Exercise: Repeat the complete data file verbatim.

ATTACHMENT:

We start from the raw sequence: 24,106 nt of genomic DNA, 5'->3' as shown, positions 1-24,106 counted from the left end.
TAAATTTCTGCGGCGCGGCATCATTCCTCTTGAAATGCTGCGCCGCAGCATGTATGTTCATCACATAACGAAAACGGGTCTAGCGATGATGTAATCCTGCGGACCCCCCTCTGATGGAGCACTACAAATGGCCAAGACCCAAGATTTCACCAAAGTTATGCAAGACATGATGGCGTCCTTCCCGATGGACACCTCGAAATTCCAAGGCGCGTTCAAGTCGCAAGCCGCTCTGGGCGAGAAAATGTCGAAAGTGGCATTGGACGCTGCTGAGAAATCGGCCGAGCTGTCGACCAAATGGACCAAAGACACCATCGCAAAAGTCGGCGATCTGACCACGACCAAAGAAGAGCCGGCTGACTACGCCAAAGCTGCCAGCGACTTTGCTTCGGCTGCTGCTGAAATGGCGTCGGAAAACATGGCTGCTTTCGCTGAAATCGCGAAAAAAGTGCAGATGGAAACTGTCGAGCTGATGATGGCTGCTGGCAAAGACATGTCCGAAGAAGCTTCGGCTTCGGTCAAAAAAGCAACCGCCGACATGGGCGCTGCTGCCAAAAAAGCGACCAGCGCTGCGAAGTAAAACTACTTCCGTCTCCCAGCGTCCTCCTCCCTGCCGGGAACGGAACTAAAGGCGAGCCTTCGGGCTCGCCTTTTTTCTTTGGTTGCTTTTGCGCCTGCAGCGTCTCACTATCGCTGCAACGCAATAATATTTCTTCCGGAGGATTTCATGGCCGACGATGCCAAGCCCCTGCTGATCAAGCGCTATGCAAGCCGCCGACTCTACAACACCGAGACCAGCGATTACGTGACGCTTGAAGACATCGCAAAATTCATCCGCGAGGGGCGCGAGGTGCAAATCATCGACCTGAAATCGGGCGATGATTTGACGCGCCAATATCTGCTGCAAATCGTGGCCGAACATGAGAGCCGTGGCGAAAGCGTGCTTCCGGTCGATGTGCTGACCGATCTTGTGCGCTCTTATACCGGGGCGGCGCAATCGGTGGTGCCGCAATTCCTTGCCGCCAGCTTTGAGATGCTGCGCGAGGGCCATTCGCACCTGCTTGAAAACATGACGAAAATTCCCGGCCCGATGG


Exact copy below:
We start from the raw sequence: 24,106 nt of genomic DNA, 5'->3' as shown, positions 1-24,106 counted from the left end.
TAAATTTCTGCGGCGCGGCATCATTCCTCTTGAAATGCTGCGCCGCAGCATGTATGTTCATCACATAACGAAAACGGGTCTAGCGATGATGTAATCCTGCGGACCCCCCTCTGATGGAGCACTACAAATGGCCAAGACCCAAGATTTCACCAAAGTTATGCAAGACATGATGGCGTCCTTCCCGATGGACACCTCGAAATTCCAAGGCGCGTTCAAGTCGCAAGCCGCTCTGGGCGAGAAAATGTCGAAAGTGGCATTGGACGCTGCTGAGAAATCGGCCGAGCTGTCGACCAAATGGACCAAAGACACCATCGCAAAAGTCGGCGATCTGACCACGACCAAAGAAGAGCCGGCTGACTACGCCAAAGCTGCCAGCGACTTTGCTTCGGCTGCTGCTGAAATGGCGTCGGAAAACATGGCTGCTTTCGCTGAAATCGCGAAAAAAGTGCAGATGGAAACTGTCGAGCTGATGATGGCTGCTGGCAAAGACATGTCCGAAGAAGCTTCGGCTTCGGTCAAAAAAGCAACCGCCGACATGGGCGCTGCTGCCAAAAAAGCGACCAGCGCTGCGAAGTAAAACTACTTCCGTCTCCCAGCGTCCTCCTCCCTGCCGGGAACGGAACTAAAGGCGAGCCTTCGGGCTCGCCTTTTTTCTTTGGTTGCTTTTGCGCCTGCAGCGTCTCACTATCGCTGCAACGCAATAATATTTCTTCCGGAGGATTTCATGGCCGACGATGCCAAGCCCCTGCTGATCAAGCGCTATGCAAGCCGCCGACTCTACAACACCGAGACCAGCGATTACGTGACGCTTGAAGACATCGCAAAATTCATCCGCGAGGGGCGCGAGGTGCAAATCATCGACCTGAAATCGGGCGATGATTTGACGCGCCAATATCTGCTGCAAATCGTGGCCGAACATGAGAGCCGTGGCGAAAGCGTGCTTCCGGTCGATGTGCTGACCGATCTTGTGCGCTCTTATACCGGGGCGGCGCAATCGGTGGTGCCGCAATTCCTTGCCGCCAGCTTTGAGATGCTGCGCGAGGGCCATTCGCACCTGCTTGAAAACATGACGAAAATTCCCGGCCCGATGG